Reassessments impacted by real estate boom

Dan Field
The real estate market at the lake is booming.

The sudden explosion in real estate sales in Camden County and the lake area, and the subsequent increase in value determined by supply and demand, has caused Camden County Assessor Marty McGuire to take a wait-and-see approach to reassessments.

By state law, assessor’s are required to reassess property values every two years.

“My approach is that I’m going to let the market settle out and take a closer look in 2023, the next reassessment year,” he explained.

He’s concerned that if he reassesses at possibly inflated valuations, then taxing entities could face serious budget challenges if the valuations suddenly drop if the real estate market drops.

Properties within five miles of the Lake of the Ozarks fall under Planning & Zoning regulation. The Camden County Planning & Zoning Department issues building permits for new construction and remodels. Building permits help the field appraisers to track changes in property which affect values.

He noted that field appraisers often photograph the exteriors of properties as a historical record in case of damage from fire or severe storms. Insurance companies can gauge the value of a property if they have a visual reference such as a photo. It’s also a reference if improvements or changes have been made to a structure.

“If we see an improvement in a non-assessment year we don’t usually raise the valuation then,” he explained.  

Property assessments are based on Jan. 1 of each year. Improvements in place as of that date are assessed that year.  Improvements made after then are not assessed until the following year.

In 2020, Camden County’s assessed valuation was slightly more than $1.7 billion.

Reassessment occurs every odd-year tax cycle. This is when McGuire and other assessors can update the assessments in their counties to reflect current market conditions and follow state mandated reappraisal.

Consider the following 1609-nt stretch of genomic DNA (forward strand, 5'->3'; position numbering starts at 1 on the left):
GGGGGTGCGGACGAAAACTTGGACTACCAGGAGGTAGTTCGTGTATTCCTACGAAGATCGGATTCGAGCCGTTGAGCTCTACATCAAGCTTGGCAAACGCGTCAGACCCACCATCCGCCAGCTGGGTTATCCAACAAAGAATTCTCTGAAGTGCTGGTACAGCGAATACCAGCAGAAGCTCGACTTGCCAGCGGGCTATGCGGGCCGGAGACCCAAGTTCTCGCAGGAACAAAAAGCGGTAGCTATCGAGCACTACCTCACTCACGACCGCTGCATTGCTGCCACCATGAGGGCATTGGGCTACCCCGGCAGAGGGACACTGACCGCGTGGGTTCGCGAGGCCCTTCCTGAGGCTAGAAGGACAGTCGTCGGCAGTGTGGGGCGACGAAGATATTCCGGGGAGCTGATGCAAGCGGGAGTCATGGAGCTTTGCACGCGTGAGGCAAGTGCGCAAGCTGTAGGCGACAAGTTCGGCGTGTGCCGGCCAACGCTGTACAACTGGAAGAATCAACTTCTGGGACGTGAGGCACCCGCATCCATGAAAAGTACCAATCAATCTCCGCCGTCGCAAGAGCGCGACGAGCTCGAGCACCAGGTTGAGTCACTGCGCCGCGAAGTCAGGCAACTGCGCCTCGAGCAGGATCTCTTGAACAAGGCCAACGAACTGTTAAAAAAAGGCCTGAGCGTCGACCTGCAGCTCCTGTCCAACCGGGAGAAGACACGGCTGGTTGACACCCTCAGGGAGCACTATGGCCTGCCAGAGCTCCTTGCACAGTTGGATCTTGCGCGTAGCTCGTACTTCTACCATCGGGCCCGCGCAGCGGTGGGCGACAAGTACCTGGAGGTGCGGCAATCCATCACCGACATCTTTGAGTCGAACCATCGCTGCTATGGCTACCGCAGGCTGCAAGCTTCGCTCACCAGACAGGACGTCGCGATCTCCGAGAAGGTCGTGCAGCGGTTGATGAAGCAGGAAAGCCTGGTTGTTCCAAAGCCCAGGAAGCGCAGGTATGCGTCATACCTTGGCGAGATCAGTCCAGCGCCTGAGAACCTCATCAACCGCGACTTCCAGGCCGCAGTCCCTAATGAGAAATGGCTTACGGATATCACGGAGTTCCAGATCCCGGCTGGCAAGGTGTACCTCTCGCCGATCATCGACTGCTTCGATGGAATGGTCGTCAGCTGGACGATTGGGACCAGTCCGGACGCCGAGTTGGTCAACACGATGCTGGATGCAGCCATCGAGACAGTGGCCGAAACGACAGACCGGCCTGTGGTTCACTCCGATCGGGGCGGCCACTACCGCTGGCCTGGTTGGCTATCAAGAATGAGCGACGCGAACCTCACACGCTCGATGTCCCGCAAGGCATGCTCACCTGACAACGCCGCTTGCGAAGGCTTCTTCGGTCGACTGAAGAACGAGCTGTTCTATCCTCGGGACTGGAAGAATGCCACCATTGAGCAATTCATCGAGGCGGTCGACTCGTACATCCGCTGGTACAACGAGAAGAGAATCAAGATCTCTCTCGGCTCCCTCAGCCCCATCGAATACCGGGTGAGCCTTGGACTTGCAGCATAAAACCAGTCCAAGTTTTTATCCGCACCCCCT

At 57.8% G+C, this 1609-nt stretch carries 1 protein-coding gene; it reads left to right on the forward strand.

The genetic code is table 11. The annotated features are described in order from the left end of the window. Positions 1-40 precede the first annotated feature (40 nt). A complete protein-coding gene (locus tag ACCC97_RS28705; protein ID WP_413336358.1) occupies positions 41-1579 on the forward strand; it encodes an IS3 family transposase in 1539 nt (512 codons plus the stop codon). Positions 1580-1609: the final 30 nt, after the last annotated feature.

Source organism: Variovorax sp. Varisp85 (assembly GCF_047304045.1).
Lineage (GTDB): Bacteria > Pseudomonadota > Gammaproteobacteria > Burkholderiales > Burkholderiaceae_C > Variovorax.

All real estate and personal property in Missouri counties is assessed each year. By statute, each odd numbered year, including this year 2021, is a reassessment year. The onerous task of assessment in Camden County falls on the shoulders of  McGuire, who is nearing completion of his first term in office.

The process of assessing the 70,000 parcels of real estate and the 35,000 personal property accounts is truly a full-time job. Field appraisers systematically review each parcel while the personal property department updates the assessment lists. While statutorily each odd year is a reassessment year, the assessment can also change in off-years if there is new construction or a change in improvements. His four-person team of field appraisers is on review year-round.

Under Missouri statute, all assessments for property tax purposes must be based on market value and be uniform within the same class or subclass of property.

For property tax purposes, there are two classes — real and personal.

Real property is sub-classed and assessed as follows:

• Residential: 19 percent of value

• Agricultural: 12 percent of value

• Commercial: 32 percent of value

Personal property is assessed as follows:

• 33 and one-third percent of the value. Vehicle values are based on the average trade-in value as published by the National Automobile Dealers Association (NADA).

A property owner’s tax bill is based on the total assessed value of the property and the tax levy assigned to that district. Levies differ by taxing district according to the total amount of levy from each of the taxing entities located within it, with the school districts getting the lion’s share of the tax dollar. As the assessed valuations change, the taxing entities have the task of establishing their levies and creating their budgets.

What to know

• Change in value notices are sent out starting in April. In most cases, notices are sent out if the assessed value is $100 or more higher than the previous year or if a new parcel has been created that did not exist the previous year.

• If a property owner feels an assessment is unfair, a request can be made for an informal hearing with the assessor’s office to discuss the assessment and answer questions.

• If that meeting fails to resolve the dispute, the issue can be advanced to a three-member Board of Equalization (BOE) appointed by the County Commissioners.  The deadline to file a formal assessment appeal to the Board of Equalization is the third Monday in June.

• BOE decisions can be appealed to the Missouri State Tax Commission and must be filed by Sept. 30.

For more information, contact McGuire at the Camden County Assessor’s office, 573-317-3816; or go to for the complete Property Reassessment and Taxation guide.